Dame Zaha said she hoped that winning the Veuve Clicquot award would encourage more women to join her profession. "It’s hard to believe, but it’s still difficult for women to break the business barrier. Through perseverance and hard work, I’ve been able to do so, but it’s been a long struggle.When I started my career in architecture it was very much a male dominated industry, but in recent years I’ve seen a growing number of talented female architects join the profession and succeed," she said.
For the main award which was presented by Dame Marjorie Scardino - who won the VC back in 1998 and has just stepped down as CEO of Pearson - the architect beat finalists Dorothy Thompson, the chief executive of Drax power company, and Thea Green, chief executive of Nails Inc. As the champagne flowed like a burst pipe at Claridges last night, this year, for the first time, Veuve Clicquot made a New Generation Award, to celebrate up and coming female entrepreneurial talent in the UK.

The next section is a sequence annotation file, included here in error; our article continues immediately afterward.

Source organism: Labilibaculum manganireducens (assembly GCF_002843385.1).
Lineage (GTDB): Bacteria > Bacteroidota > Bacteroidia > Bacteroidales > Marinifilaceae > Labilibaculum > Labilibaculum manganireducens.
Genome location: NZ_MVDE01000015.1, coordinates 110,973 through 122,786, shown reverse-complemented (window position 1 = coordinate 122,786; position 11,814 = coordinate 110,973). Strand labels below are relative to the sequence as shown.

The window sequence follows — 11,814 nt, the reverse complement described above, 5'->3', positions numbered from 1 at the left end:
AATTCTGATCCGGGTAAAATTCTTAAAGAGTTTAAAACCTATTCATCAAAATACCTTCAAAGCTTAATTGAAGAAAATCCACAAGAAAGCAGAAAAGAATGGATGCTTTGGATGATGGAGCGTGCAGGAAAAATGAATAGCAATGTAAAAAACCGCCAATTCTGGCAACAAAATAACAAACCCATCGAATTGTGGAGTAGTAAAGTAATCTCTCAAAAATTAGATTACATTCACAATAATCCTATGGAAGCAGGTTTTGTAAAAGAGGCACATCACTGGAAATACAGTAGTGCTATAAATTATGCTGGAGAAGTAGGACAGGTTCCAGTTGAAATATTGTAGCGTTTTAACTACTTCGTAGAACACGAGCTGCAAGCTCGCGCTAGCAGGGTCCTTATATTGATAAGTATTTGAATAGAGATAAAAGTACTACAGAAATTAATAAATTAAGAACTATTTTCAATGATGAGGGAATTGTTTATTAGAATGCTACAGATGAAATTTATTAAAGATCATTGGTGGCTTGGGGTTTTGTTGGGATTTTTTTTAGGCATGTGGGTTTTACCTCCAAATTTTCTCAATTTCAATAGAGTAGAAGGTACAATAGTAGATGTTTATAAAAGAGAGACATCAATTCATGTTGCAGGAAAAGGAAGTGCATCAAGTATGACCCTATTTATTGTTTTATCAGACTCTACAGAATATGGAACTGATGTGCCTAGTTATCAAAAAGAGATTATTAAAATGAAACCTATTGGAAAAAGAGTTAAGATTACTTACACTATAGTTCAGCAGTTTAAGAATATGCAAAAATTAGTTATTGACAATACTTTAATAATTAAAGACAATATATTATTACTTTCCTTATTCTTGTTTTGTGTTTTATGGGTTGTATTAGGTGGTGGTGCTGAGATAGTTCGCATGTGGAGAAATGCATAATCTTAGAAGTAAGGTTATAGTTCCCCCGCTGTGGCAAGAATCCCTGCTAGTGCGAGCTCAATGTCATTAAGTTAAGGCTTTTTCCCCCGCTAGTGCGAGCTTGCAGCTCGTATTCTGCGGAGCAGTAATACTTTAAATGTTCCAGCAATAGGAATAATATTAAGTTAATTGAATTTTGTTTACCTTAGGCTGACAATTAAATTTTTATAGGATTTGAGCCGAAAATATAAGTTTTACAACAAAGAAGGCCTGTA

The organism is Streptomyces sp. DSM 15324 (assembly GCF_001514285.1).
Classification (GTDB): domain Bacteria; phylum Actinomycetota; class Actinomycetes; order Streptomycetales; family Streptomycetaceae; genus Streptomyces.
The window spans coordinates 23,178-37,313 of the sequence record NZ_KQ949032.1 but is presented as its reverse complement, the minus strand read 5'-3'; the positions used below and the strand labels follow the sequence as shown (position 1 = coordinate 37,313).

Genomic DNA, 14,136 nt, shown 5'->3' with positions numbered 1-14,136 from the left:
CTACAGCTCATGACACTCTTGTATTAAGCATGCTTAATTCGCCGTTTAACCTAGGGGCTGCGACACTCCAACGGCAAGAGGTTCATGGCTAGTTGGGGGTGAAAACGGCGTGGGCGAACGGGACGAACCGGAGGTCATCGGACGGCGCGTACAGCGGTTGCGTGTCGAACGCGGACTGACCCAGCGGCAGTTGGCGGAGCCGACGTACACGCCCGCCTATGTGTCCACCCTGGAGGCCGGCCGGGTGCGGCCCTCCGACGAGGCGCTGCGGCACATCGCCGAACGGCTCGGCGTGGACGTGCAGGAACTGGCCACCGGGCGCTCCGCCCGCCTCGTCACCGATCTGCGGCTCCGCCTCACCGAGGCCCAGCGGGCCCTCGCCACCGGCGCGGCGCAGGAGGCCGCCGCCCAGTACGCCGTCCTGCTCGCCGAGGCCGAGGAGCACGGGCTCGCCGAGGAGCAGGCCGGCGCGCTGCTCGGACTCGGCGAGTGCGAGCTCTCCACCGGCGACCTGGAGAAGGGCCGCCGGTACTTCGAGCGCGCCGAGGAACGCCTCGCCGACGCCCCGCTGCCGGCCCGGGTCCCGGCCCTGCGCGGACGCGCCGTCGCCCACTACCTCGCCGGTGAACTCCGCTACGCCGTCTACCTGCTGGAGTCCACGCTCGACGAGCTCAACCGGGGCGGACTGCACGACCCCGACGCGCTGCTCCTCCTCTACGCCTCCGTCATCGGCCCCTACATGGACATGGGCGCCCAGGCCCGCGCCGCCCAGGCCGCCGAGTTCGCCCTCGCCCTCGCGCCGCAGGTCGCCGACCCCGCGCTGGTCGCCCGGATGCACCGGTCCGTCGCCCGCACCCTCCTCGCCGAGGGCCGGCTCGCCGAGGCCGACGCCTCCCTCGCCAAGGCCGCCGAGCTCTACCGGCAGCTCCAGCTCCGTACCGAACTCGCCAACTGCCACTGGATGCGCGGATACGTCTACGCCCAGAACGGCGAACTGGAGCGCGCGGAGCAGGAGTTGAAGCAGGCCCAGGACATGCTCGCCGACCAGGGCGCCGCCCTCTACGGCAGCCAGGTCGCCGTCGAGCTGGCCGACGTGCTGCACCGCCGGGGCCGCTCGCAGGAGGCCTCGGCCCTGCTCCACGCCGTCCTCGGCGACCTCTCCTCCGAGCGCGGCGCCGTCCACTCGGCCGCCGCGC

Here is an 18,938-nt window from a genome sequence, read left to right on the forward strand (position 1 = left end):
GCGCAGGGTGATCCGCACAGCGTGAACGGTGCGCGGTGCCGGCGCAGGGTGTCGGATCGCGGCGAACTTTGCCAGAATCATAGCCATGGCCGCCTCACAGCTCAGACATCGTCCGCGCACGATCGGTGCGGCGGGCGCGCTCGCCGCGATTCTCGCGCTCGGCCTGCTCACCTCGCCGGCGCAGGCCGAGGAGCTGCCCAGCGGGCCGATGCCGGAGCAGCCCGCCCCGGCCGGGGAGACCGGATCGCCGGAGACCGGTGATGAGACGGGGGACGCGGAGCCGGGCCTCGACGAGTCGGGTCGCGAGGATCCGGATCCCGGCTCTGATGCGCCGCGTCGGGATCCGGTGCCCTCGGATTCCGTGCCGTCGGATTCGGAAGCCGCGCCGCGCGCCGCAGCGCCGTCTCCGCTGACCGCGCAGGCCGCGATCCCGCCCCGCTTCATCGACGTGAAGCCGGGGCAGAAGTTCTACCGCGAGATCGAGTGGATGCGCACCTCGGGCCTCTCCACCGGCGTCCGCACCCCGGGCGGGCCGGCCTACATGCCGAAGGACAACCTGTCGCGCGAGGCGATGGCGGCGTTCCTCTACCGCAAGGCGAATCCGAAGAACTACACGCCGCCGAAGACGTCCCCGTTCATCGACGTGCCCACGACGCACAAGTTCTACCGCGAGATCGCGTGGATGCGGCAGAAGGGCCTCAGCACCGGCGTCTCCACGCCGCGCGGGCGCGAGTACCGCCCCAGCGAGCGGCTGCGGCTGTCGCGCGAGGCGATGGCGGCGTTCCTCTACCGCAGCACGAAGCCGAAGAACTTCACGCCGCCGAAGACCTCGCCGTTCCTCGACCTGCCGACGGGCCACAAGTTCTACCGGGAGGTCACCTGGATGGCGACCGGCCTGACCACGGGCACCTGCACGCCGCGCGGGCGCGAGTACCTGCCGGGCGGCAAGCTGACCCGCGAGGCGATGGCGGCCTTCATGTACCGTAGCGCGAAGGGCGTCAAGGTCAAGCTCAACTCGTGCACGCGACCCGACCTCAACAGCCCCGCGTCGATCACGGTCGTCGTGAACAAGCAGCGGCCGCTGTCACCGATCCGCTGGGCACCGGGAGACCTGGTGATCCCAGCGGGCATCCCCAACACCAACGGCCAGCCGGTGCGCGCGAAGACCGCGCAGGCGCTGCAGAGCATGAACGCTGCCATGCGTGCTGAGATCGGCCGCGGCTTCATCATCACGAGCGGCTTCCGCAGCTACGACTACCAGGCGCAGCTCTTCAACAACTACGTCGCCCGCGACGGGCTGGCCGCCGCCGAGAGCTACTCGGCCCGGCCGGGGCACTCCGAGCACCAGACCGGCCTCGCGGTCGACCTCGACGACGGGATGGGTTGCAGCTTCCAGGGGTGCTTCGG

Kathryn Parsons, a 30 year-old tech entrepreneur who founded Decoded in 2011, to "teach people everything they need to know about web coding in one day", became the first winner of the trophy. The runners up were Hayley Gait-Golding, founder of Bear Nibbles and Jenny Dawson, founder of Rubies in the Rubble, a brilliant social enterprise which takes unwanted fruit and vegetables and turns them into jams and chutneys.
Ms Parsons said her mission was to inspire more women to join technology businesses. "It’s a fact that can’t be denied: there are, quite simply, far fewer women in technology-related fields then there are men, and I want to help change this," she said.